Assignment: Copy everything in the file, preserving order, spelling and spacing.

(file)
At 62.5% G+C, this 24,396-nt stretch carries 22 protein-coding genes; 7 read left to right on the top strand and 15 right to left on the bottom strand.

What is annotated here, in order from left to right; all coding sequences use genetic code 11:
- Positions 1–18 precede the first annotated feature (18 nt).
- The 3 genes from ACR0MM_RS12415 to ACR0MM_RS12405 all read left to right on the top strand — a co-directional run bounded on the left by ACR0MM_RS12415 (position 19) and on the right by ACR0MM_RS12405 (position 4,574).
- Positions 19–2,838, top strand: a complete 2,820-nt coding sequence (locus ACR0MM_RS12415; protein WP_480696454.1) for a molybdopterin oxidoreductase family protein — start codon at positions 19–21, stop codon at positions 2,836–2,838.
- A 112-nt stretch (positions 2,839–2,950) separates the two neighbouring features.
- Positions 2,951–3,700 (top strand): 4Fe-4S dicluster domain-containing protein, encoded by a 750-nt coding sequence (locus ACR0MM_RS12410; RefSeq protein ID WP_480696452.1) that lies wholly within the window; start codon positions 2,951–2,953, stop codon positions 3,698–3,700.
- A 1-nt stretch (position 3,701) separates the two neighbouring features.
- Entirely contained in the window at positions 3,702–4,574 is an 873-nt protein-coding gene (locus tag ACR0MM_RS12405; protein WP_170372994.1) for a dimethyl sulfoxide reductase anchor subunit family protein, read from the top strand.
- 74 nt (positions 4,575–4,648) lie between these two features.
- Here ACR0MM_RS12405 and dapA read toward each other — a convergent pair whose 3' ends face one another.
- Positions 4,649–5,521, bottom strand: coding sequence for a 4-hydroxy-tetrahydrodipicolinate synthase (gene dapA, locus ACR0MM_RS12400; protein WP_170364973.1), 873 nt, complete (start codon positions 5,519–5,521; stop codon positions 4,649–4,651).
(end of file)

At 62.5% G+C, this 24,396-nt stretch carries 22 protein-coding genes; 7 read left to right on the top strand and 15 right to left on the bottom strand.

What is annotated here, in order from left to right; all coding sequences use genetic code 11:
- Positions 1–18 precede the first annotated feature (18 nt).
- The 3 genes from ACR0MM_RS12415 to ACR0MM_RS12405 all read left to right on the top strand — a co-directional run bounded on the left by ACR0MM_RS12415 (position 19) and on the right by ACR0MM_RS12405 (position 4,574).
- Positions 19–2,838, top strand: a complete 2,820-nt coding sequence (locus ACR0MM_RS12415; protein WP_480696454.1) for a molybdopterin oxidoreductase family protein — start codon at positions 19–21, stop codon at positions 2,836–2,838.
- A 112-nt stretch (positions 2,839–2,950) separates the two neighbouring features.
- Positions 2,951–3,700 (top strand): 4Fe-4S dicluster domain-containing protein, encoded by a 750-nt coding sequence (locus ACR0MM_RS12410; RefSeq protein ID WP_480696452.1) that lies wholly within the window; start codon positions 2,951–2,953, stop codon positions 3,698–3,700.
- A 1-nt stretch (position 3,701) separates the two neighbouring features.
- Entirely contained in the window at positions 3,702–4,574 is an 873-nt protein-coding gene (locus tag ACR0MM_RS12405; protein WP_170372994.1) for a dimethyl sulfoxide reductase anchor subunit family protein, read from the top strand.
- 74 nt (positions 4,575–4,648) lie between these two features.
- Here ACR0MM_RS12405 and dapA read toward each other — a convergent pair whose 3' ends face one another.
- Positions 4,649–5,521, bottom strand: coding sequence for a 4-hydroxy-tetrahydrodipicolinate synthase (gene dapA, locus ACR0MM_RS12400; protein WP_170364973.1), 873 nt, complete (start codon positions 5,519–5,521; stop codon positions 4,649–4,651).